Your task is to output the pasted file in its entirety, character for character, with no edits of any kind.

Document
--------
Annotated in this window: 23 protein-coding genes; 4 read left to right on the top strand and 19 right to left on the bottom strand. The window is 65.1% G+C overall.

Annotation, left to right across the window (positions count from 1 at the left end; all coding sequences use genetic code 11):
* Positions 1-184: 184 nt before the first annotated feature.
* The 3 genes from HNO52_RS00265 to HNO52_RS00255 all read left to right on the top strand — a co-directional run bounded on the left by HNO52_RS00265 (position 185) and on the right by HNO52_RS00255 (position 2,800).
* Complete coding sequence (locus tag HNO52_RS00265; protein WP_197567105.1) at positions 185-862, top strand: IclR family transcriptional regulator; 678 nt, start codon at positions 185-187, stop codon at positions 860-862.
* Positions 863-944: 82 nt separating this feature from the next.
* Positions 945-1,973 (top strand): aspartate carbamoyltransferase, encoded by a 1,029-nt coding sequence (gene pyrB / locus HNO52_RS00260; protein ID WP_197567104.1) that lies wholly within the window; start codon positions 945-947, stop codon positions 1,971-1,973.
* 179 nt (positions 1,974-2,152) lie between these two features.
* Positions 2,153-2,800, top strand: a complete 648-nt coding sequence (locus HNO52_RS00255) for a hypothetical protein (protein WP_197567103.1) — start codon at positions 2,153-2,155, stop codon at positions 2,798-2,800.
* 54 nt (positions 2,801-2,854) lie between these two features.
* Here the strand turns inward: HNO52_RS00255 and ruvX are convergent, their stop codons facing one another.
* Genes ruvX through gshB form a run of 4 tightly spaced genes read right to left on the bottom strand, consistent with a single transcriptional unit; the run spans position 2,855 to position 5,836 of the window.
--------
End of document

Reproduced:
Annotated in this window: 23 protein-coding genes; 4 read left to right on the top strand and 19 right to left on the bottom strand. The window is 65.1% G+C overall.

Annotation, left to right across the window (positions count from 1 at the left end; all coding sequences use genetic code 11):
* Positions 1-184: 184 nt before the first annotated feature.
* The 3 genes from HNO52_RS00265 to HNO52_RS00255 all read left to right on the top strand — a co-directional run bounded on the left by HNO52_RS00265 (position 185) and on the right by HNO52_RS00255 (position 2,800).
* Complete coding sequence (locus tag HNO52_RS00265; protein WP_197567105.1) at positions 185-862, top strand: IclR family transcriptional regulator; 678 nt, start codon at positions 185-187, stop codon at positions 860-862.
* Positions 863-944: 82 nt separating this feature from the next.
* Positions 945-1,973 (top strand): aspartate carbamoyltransferase, encoded by a 1,029-nt coding sequence (gene pyrB / locus HNO52_RS00260; protein ID WP_197567104.1) that lies wholly within the window; start codon positions 945-947, stop codon positions 1,971-1,973.
* 179 nt (positions 1,974-2,152) lie between these two features.
* Positions 2,153-2,800, top strand: a complete 648-nt coding sequence (locus HNO52_RS00255) for a hypothetical protein (protein WP_197567103.1) — start codon at positions 2,153-2,155, stop codon at positions 2,798-2,800.
* 54 nt (positions 2,801-2,854) lie between these two features.
* Here the strand turns inward: HNO52_RS00255 and ruvX are convergent, their stop codons facing one another.
* Genes ruvX through gshB form a run of 4 tightly spaced genes read right to left on the bottom strand, consistent with a single transcriptional unit; the run spans position 2,855 to position 5,836 of the window.